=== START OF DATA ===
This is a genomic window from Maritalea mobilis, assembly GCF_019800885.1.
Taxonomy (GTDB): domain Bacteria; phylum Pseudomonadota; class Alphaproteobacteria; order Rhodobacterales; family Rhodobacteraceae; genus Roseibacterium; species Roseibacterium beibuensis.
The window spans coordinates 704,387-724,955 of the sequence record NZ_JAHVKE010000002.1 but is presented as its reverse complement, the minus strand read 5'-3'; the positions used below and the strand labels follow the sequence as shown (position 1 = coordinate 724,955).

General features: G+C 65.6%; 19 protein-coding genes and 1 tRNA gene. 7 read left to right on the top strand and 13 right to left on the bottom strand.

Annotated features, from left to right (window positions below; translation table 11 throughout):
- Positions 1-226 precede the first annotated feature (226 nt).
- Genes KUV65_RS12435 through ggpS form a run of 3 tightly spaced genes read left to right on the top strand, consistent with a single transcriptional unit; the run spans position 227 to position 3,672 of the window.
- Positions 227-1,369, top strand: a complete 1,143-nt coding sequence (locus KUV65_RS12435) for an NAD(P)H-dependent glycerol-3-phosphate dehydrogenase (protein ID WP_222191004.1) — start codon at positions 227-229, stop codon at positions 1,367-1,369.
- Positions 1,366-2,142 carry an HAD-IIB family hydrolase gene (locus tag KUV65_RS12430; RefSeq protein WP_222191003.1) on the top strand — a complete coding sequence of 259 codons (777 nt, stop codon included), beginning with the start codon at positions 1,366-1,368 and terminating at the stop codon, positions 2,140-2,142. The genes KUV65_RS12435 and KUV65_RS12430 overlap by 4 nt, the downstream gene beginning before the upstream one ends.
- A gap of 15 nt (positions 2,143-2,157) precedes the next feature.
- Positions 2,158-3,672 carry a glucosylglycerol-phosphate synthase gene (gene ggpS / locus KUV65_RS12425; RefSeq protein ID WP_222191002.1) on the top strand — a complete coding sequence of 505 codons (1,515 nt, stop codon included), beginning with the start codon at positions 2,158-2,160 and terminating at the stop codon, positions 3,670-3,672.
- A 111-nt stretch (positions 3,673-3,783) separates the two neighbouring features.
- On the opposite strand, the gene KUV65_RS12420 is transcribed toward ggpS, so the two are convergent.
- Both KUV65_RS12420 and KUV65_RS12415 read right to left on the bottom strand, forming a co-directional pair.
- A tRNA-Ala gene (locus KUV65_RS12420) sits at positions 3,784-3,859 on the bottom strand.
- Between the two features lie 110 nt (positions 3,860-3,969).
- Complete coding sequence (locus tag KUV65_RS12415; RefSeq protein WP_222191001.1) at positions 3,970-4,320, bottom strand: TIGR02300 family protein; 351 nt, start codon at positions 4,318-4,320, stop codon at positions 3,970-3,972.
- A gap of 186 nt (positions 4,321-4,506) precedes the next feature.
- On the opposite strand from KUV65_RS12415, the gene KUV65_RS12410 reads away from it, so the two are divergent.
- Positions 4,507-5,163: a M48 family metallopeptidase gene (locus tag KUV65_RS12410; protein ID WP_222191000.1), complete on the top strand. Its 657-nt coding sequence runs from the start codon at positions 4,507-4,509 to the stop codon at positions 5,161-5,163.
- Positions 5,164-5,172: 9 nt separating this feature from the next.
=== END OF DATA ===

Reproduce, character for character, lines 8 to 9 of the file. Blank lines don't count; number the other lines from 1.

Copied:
- Positions 227-1,369, top strand: a complete 1,143-nt coding sequence (locus KUV65_RS12435) for an NAD(P)H-dependent glycerol-3-phosphate dehydrogenase (protein ID WP_222191004.1) — start codon at positions 227-229, stop codon at positions 1,367-1,369.
- Positions 1,366-2,142 carry an HAD-IIB family hydrolase gene (locus tag KUV65_RS12430; RefSeq protein WP_222191003.1) on the top strand — a complete coding sequence of 259 codons (777 nt, stop codon included), beginning with the start codon at positions 1,366-1,368 and terminating at the stop codon, positions 2,140-2,142. The genes KUV65_RS12435 and KUV65_RS12430 overlap by 4 nt, the downstream gene beginning before the upstream one ends.